Selling, a Service Ecosystem Perspective

Advances in technology have shifted the traditional linear selling process between seller and buyer to a non-linear process involving many actors. For instance, according to Gartner, there could be up to 7 decision-makers involved in deals +$500K on the buyer side, plus several other people on the seller side.

On the other hand, communication advances and work specialisation has allowed non-traditional actors to engage in selling. These have blurred the intra-company divide between sales and other functions as well as enabled external actors to act as selling agents. Evidence of this development is the flurry of customer reviews and testimonials that have now become a fixture in sales conferences and company´s portals. Journalists and social media influencers exert a powerful effect on prospective buyers. Recent research by Forrester indicates that 97% of IT buyers rely on peer recommendations, ratings, and reviews when procuring software.

The above trends call for a more holistic approach to selling. Hartmann, Wieland, & Vargo (2017) offer a service ecosystem perspective that expands the buyer-seller process to a systemic view with multiple players co-creating value and influencing their context. The shared value assumptions, regulations, culture, and routines that guide the service exchanges and interactions among different players are dynamic; they can be created, maintained and disrupted. 

The arrangement of institutional factors can go from complex discrepancies (i.e. a new value proposition such as the emergence of Cloud software a few years ago) to simple day-to-day adjustments (i.e. routinised sales processes such as re-ordering).

Transitioning from institutional arrangements (i.e. Client-server to SaaS solution) requires a thick crossing point to change the current expectation of multiple actors such as IT personnel, industry experts and other market players. As the institutional factors are re-aligned and relationships optimised, the crossing points (service exchange) becomes thinner and thinner until the service/product is commoditised.

Institutional arrangements are shaped by stories (i.e. email, brochures, sales presentations, models, etc.) that enable and constrain co-creation practices and become embedded in broader discourses. These narratives are essentially sense-making tools that would come into alignment to form a communication infrastructure.

Implication 1: Consider your Sales Process before developing new Products or Services

The first implication of this view is that, for new products, managers need to think carefully about Sales processes before a new product or service is even developed. If a new solution fits well into an established market with thin cross points, then it will require less selling effort, with the downside of an overcrowded market. Hence, more likely you will need to compete on price, requiring a very lean organisation or overreliance on partners to go to market. On the other hand, if the new solution faces a thick crossing point, managers will require a sophisticated sales force to negotiate institutional resistance and drive change. In these cases, trust and relationship management would be critical skills for your sales force.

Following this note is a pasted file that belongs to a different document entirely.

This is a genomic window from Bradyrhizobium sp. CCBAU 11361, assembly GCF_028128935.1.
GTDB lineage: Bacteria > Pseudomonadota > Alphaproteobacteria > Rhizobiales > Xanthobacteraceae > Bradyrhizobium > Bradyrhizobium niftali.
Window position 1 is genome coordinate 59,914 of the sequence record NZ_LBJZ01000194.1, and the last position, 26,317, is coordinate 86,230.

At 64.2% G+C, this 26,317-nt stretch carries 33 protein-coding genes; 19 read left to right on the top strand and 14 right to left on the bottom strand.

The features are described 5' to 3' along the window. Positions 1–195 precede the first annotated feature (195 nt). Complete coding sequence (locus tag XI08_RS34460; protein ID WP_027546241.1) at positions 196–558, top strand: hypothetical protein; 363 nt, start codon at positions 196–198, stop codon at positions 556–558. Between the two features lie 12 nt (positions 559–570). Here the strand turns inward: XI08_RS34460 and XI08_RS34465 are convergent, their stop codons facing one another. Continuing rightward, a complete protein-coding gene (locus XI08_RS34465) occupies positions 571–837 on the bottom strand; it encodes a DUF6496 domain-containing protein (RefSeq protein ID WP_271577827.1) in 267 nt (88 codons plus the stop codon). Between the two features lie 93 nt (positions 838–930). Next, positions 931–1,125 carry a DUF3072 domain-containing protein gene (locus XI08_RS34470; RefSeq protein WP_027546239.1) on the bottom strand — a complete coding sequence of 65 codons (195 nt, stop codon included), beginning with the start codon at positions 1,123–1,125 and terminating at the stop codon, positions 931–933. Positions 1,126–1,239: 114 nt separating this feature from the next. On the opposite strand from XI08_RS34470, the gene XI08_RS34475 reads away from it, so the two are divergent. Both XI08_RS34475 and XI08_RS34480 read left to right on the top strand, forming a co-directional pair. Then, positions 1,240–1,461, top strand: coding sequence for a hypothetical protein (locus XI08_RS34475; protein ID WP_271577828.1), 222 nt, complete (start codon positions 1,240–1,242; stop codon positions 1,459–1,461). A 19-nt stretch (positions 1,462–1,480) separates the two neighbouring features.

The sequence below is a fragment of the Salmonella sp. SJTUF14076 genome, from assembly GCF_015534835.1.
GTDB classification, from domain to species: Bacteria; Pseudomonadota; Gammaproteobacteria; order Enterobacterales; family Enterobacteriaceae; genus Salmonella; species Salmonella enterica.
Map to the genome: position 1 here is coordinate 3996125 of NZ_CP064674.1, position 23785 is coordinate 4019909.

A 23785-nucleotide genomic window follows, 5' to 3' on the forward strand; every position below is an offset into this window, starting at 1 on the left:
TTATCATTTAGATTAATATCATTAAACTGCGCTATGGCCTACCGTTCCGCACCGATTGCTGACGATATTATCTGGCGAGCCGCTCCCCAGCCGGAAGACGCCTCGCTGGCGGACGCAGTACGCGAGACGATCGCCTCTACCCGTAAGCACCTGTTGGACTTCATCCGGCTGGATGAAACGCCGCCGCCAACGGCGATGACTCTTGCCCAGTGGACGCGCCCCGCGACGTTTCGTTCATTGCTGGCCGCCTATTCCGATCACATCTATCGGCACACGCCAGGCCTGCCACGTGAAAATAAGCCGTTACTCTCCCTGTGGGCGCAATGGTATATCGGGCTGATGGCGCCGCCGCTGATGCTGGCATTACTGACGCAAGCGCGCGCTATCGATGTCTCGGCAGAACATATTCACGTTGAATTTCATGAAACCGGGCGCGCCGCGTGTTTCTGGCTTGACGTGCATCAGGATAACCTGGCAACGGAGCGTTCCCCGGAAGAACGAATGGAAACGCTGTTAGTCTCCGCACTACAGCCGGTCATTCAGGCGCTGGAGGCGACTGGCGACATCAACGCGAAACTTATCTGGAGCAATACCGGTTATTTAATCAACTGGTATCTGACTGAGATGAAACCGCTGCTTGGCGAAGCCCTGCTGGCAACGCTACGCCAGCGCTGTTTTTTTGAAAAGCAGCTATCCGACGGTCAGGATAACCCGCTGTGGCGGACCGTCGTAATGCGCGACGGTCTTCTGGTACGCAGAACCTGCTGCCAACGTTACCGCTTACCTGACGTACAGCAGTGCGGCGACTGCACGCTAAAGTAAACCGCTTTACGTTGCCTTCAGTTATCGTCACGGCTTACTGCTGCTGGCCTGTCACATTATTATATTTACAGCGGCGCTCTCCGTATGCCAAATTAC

Implication 2: Align your sales force´s expertise to your crossing

A second implication is how this view helps us understand the existing business. If you have an established product or service, then you should focus on deepening the relationships with your current customers and leverage their reference and trust. This will minimise frictions that could lead to the discovery of alternative solutions.

Overall, this framework helps you assess under which crossing you are operating, and consequently evaluate if your sales force matches the required expertise. For instance, in thick crossing points, your salespeople need skills, knowledge and ability (KSA) to marshal internal resources and engage with a broader set of external actors. An important consideration would be how to measure performance and the sales cycle timing for fruitful results. We argue that leading indicators could help manage short, medium- and long-term effects.

Implication 3Create a communication platform to engage all relevant players

A third implication would be the creation of narratives infrastructures (i.e. dialogue platforms) to integrate and manage the communication flows of all actors involved in your sales process. On here, the convergence of CRM technology, Artificial Intelligence (AI) and Machine Learning are essential to tracking a broader set of players and developing strategies to assess their influence, opinions and recommendations. For instance, AI eliminates manual data entry and can detect irregularities, anomalies, duplicates, and other errors that compromise CRM data. We will talk about this in more detail in next month´s article. 

Implication 4: Adapt your Sales Methodology and Salespeople´ behaviour

A fourth and final implication is the impact on your current selling methodology to incorporate a broader set of actors. This new reality complicates the sales cycle and affects the way to build relationships. Sales Managers need to drive their salespeople to see their role as architects for change within their customer/prospects’ world. In the coming months, we will expand on how change management principles can guide the overall organisation to successfully removed buyers’ barriers to purchase and maximise purchase ease.

We have created an Infographic that summarises this approach. Both sales perspectives are compared below.

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